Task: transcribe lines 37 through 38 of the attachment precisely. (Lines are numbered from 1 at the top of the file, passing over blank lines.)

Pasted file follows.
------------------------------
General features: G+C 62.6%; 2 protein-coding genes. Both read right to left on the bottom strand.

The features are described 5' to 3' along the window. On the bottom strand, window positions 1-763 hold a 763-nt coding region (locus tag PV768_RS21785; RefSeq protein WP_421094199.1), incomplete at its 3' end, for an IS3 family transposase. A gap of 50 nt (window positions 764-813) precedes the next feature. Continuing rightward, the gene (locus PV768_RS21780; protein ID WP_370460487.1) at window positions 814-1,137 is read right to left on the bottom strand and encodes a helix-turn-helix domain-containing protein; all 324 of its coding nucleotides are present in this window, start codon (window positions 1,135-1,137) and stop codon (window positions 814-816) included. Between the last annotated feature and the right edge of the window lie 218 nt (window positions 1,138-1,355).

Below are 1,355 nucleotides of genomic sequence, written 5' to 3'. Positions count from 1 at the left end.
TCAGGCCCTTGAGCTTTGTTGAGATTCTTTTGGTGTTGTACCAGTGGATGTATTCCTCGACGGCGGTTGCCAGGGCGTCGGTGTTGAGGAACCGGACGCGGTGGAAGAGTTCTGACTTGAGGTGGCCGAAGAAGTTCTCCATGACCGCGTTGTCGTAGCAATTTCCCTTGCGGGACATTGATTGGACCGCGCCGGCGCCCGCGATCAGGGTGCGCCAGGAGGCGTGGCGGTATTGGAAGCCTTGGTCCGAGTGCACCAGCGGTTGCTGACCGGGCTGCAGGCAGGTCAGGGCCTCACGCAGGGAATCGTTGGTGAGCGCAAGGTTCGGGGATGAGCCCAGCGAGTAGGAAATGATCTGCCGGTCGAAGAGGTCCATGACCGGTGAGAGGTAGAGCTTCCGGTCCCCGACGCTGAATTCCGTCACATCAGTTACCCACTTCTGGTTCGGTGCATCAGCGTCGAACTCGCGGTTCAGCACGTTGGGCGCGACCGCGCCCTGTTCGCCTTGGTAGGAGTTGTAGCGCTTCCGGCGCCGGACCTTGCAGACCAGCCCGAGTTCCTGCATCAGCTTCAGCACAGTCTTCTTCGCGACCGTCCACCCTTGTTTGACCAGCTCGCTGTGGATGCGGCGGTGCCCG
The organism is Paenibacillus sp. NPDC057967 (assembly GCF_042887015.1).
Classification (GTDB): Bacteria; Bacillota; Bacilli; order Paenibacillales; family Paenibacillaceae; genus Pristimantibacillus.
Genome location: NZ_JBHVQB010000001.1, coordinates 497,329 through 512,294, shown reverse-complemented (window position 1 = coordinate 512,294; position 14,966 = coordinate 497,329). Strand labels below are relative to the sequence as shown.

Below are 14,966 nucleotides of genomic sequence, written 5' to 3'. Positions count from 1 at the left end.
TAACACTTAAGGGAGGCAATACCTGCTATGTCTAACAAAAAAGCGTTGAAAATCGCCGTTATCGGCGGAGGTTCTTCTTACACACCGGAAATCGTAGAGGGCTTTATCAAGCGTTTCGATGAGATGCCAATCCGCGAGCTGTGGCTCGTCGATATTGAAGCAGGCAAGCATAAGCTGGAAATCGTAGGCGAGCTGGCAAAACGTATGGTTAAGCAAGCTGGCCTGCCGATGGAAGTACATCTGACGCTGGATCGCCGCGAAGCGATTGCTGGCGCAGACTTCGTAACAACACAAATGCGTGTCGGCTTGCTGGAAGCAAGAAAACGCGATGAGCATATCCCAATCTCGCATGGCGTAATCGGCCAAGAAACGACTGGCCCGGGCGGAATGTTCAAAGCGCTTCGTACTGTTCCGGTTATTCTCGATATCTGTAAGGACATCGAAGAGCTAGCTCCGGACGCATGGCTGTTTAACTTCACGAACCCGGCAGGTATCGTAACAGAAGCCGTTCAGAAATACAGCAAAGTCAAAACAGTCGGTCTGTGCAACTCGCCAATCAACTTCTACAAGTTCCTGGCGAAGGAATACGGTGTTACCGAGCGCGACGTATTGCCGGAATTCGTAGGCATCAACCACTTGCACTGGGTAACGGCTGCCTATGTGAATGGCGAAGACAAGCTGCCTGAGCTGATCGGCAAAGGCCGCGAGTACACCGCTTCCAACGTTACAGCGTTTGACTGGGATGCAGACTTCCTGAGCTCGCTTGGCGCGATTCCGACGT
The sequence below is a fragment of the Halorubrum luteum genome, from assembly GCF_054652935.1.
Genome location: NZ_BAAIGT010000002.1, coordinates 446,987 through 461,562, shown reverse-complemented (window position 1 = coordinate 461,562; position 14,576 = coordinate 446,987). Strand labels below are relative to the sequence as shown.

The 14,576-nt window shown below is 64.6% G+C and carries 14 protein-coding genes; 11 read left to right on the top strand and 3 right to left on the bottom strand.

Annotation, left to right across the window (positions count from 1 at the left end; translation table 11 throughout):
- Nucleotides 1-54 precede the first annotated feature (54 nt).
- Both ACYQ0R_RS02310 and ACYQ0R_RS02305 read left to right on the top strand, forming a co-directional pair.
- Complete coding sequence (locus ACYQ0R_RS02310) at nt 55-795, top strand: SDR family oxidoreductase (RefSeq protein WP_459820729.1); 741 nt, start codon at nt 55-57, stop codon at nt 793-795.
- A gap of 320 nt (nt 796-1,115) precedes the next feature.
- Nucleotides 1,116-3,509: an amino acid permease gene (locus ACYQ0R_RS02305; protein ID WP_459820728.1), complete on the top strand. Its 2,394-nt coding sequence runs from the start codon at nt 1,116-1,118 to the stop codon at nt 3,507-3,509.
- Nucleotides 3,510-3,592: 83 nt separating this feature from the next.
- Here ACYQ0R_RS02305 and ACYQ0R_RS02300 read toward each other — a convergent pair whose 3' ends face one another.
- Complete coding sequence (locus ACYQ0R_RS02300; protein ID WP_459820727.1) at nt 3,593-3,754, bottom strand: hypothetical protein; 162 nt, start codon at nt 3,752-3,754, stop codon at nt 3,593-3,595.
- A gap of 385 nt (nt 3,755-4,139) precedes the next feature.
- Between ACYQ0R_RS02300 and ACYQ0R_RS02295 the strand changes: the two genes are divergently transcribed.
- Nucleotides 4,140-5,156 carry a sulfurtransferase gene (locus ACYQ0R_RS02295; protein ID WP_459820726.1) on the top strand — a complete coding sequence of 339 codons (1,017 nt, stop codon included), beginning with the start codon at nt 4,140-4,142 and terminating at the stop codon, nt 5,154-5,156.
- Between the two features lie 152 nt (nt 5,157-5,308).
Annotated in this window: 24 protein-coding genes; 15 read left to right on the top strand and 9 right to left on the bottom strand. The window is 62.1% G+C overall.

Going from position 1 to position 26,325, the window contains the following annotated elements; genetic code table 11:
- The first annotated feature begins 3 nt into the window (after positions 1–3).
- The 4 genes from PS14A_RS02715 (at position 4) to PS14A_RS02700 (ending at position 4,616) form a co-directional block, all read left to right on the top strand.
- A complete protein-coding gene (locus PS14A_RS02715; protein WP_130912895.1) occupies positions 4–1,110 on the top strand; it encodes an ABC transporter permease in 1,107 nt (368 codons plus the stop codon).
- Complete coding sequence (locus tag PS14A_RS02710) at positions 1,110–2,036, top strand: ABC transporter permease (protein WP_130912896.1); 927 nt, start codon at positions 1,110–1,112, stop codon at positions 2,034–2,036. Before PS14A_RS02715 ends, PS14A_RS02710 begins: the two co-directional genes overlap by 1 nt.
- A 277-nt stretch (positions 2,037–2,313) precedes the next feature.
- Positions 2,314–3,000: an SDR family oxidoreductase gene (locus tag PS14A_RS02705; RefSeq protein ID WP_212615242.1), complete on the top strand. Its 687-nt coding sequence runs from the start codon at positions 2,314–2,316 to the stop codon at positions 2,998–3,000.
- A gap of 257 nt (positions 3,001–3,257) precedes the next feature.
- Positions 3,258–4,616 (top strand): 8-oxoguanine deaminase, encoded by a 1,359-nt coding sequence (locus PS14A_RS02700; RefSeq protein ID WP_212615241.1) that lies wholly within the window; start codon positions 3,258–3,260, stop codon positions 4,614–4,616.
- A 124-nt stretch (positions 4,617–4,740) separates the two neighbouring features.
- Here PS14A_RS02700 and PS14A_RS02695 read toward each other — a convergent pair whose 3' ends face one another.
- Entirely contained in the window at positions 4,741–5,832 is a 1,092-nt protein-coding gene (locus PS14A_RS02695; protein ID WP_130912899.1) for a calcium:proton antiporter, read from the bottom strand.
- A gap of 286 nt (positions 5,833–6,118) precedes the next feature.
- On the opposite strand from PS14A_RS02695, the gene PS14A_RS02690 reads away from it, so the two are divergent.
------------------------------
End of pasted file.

- Here PS14A_RS02700 and PS14A_RS02695 read toward each other — a convergent pair whose 3' ends face one another.
- Entirely contained in the window at positions 4,741–5,832 is a 1,092-nt protein-coding gene (locus PS14A_RS02695; protein ID WP_130912899.1) for a calcium:proton antiporter, read from the bottom strand.